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Camden teacher talks about crisis in Ukraine

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SUPPORT FOR FREEDOM – From left, UTM Provost Dr. Phil Cavalier, Arlette Hargis, Dr. Martin Nekola, and UTM Chancellor Dr. Keith Carver gather after Hargis and Nekola spoke about Ukraine’s ongoing efforts to regain its freedom.
IMAGES OF WAR – Arlette Hargis spoke about the daily life of Ukrainians during war at UTM last Thursday. The event featured Hargis and author Dr. Martin Nekola.

By Sabrina Bates

CHS teacher Arlette Hargis continues to advocate for the people of Ukraine. On Thursday evening, Oct. 13, she spoke to a crowd at UTM about the ongoing war between Ukraine and Russia and the conditions of her home country.

“My heart is broken,” Hargis shared with students and faculty at UTM’s Paul Meek Library. She described the current conditions in a country that has been under attack by Russian troops since Feb. 24. Hargis shared dismal images of the aftermath of attacks. Buildings are piles of rubble; streets are in pieces and bridges are decimated.

A naturalized U.S. citizen, Hargis has lived in Camden for 16 years. She is a native Ukrainian who earned a B.S. in elementary education with a specialization in music and a B.A. in English language and literature from the Chernigiv State Pedagogical University and the Chernigiv Teachers Institute. Her former home in Ukraine is near Chernigov, 20 miles from the Russian border and about 100 miles north of Kyiv. 

Hargis explained that 31 years ago, when Russia still ruled, Ukraine had parts that were modern and vibrant with tourism, but other parts of the country were “drowning in poverty and waste.” The road to democracy and independence from Russia has been a struggle for Ukraine. 

Since 1991, when Ukraine gained independence, it has had six presidents elected by Ukraine citizens to serve five-year terms. The country’s sixth and current president is Volodymyr Zelenskyy. “He is not an actor. He is a hero!” Hargis said.

She explained two out of three children have left their homes in Ukraine. Targeting early education facilities, Russian troops have destroyed 37 of the 52 school buildings for kindergarten students. “Education is very important in Ukraine, especially early education. At age 3, children go to music, art, and dance schools. They are still trying to go back,” Hargis said.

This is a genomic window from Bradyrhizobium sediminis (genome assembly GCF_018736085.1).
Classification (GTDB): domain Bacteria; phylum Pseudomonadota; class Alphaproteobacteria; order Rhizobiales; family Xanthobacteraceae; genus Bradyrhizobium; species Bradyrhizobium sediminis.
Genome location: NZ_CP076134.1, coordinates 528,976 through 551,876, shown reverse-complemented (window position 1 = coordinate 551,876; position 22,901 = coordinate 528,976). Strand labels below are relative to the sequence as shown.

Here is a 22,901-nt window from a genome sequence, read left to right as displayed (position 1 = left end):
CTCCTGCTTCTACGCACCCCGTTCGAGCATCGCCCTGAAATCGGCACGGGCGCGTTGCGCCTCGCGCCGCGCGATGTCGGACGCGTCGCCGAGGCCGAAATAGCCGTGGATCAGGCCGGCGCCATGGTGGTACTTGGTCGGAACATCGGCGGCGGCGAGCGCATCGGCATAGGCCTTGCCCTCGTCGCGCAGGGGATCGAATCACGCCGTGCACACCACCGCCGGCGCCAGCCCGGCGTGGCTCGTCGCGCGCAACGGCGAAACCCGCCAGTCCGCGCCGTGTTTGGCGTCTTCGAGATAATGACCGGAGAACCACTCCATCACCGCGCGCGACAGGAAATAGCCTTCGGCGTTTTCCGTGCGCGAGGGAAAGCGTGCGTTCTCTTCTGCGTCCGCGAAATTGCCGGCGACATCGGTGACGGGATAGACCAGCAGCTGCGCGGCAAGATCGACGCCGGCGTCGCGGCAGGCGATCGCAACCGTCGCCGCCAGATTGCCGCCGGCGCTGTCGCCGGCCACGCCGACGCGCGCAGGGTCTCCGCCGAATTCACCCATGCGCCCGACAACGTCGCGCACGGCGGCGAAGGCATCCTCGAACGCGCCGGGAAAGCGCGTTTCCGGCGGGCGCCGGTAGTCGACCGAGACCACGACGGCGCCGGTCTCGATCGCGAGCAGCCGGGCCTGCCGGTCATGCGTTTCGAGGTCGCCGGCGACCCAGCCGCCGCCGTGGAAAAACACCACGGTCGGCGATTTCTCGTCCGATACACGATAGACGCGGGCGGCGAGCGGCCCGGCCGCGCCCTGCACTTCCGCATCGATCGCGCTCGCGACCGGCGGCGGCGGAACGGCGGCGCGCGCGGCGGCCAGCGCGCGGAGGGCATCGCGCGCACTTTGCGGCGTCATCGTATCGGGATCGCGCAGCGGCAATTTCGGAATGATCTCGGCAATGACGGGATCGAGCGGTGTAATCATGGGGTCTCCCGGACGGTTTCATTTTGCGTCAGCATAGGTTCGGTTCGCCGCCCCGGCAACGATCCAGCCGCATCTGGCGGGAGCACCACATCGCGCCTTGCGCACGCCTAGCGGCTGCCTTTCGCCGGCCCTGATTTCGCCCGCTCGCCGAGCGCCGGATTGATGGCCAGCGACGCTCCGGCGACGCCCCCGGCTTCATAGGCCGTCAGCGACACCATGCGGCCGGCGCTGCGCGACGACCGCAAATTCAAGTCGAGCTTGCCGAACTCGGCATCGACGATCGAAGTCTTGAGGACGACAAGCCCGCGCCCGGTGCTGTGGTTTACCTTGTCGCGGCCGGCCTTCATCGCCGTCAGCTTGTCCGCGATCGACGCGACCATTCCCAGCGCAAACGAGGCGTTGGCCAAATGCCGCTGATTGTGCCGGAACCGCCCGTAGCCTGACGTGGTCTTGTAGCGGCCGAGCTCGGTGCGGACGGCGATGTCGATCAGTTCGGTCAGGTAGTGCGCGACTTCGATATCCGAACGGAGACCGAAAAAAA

Attacks were made on cell phone towers and there are mines placed throughout the forests, making it more difficult for Ukrainians to escape. As of Sept. 30, there were more than 7.5 million Ukrainian refugees across Europe. Hargis said many Poland citizens are housing refugees in private homes and the country is providing education scholarships for refugees to attend universities.

An emotional Hargis described how, in her home city, Russian tanks “will just run over structures, running over children.” She talked of visiting online with the mother of one of her former students, a 30-year-old killed by Russian troops. “He had no weapons,” Hargis shared. 

She said there are 12-year-olds fighting alongside 18-year-olds. A system of underground tunnels is in place, thanks to teamwork. But life is grim for those left behind.

“Before Russia came, Ukrainians lived just like you and me – working, raising families, celebrating anniversaries and birthdays,” Hargis said. “Now there are no banks, money, gas, or food, making the situation even worse for those who remain in the country.” 

Another speaker at the UTM event, researcher Dr. Martin Nekola, shared information on the global impact of the invasion. Nekola received his doctorate in political science at the Charles University in Prague, Czech Republic. His research is focused on non-democratic regimes. 

He said that with nuclear power plants shut down due to dependence on Russian uranium, Europe is reconsidering its energy policies. Fuel is reportedly $8 per gallon in Europe. Inflation has taken its toll, with a reported 240 percent increase in electricity and 370 percent spike in gas. 

Nekola said the European Union has “shown incredible strength and support for Ukraine.” Ukraine is a candidate to become part of the European Union. Nekola said the future of the war between Ukraine and Russia is uncertain, as well as its continued impact on global affairs.

“Because of the way Ukraine has stood up to Russia, a lot of smaller dictators around the world are watching and learning that evil has no power,” Hargis speculated. “The people of Ukraine still have hope, and they will continue to fight for their freedom.” To aid her native land, Hargis and her husband Mark founded a relief organization for Ukrainian children. Those who wish to help struggling Ukraine citizens can make a donation to the Ukrainian Humanitarian Relief Fund at any branch of Apex, Carroll Bank & Trust, or First Bank. Any donation amount, however small, can make a big difference. For more information, contact Hargis at 731-220-2969.

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